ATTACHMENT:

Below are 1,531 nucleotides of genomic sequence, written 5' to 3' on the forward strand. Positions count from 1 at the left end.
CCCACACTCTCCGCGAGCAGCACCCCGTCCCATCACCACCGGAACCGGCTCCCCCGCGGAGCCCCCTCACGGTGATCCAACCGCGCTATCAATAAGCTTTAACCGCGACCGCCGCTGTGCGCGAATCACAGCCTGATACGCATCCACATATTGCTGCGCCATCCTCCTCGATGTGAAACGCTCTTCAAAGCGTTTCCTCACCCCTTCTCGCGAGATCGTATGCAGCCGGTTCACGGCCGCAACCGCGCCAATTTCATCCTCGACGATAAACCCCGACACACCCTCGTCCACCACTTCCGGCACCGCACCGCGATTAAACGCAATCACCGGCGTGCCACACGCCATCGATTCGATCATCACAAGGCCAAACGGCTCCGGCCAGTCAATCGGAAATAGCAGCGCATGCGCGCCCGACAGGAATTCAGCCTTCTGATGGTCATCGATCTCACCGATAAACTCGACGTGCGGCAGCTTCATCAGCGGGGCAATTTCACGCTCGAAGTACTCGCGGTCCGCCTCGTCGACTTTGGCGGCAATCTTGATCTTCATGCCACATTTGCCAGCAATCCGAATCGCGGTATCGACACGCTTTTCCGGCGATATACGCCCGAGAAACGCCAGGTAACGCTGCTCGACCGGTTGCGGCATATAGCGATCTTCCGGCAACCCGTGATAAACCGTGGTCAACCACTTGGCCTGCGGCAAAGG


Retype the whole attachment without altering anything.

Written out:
Below are 1,531 nucleotides of genomic sequence, written 5' to 3' on the forward strand. Positions count from 1 at the left end.
CCCACACTCTCCGCGAGCAGCACCCCGTCCCATCACCACCGGAACCGGCTCCCCCGCGGAGCCCCCTCACGGTGATCCAACCGCGCTATCAATAAGCTTTAACCGCGACCGCCGCTGTGCGCGAATCACAGCCTGATACGCATCCACATATTGCTGCGCCATCCTCCTCGATGTGAAACGCTCTTCAAAGCGTTTCCTCACCCCTTCTCGCGAGATCGTATGCAGCCGGTTCACGGCCGCAACCGCGCCAATTTCATCCTCGACGATAAACCCCGACACACCCTCGTCCACCACTTCCGGCACCGCACCGCGATTAAACGCAATCACCGGCGTGCCACACGCCATCGATTCGATCATCACAAGGCCAAACGGCTCCGGCCAGTCAATCGGAAATAGCAGCGCATGCGCGCCCGACAGGAATTCAGCCTTCTGATGGTCATCGATCTCACCGATAAACTCGACGTGCGGCAGCTTCATCAGCGGGGCAATTTCACGCTCGAAGTACTCGCGGTCCGCCTCGTCGACTTTGGCGGCAATCTTGATCTTCATGCCACATTTGCCAGCAATCCGAATCGCGGTATCGACACGCTTTTCCGGCGATATACGCCCGAGAAACGCCAGGTAACGCTGCTCGACCGGTTGCGGCATATAGCGATCTTCCGGCAACCCGTGATAAACCGTGGTCAACCACTTGGCCTGCGGCAAAGG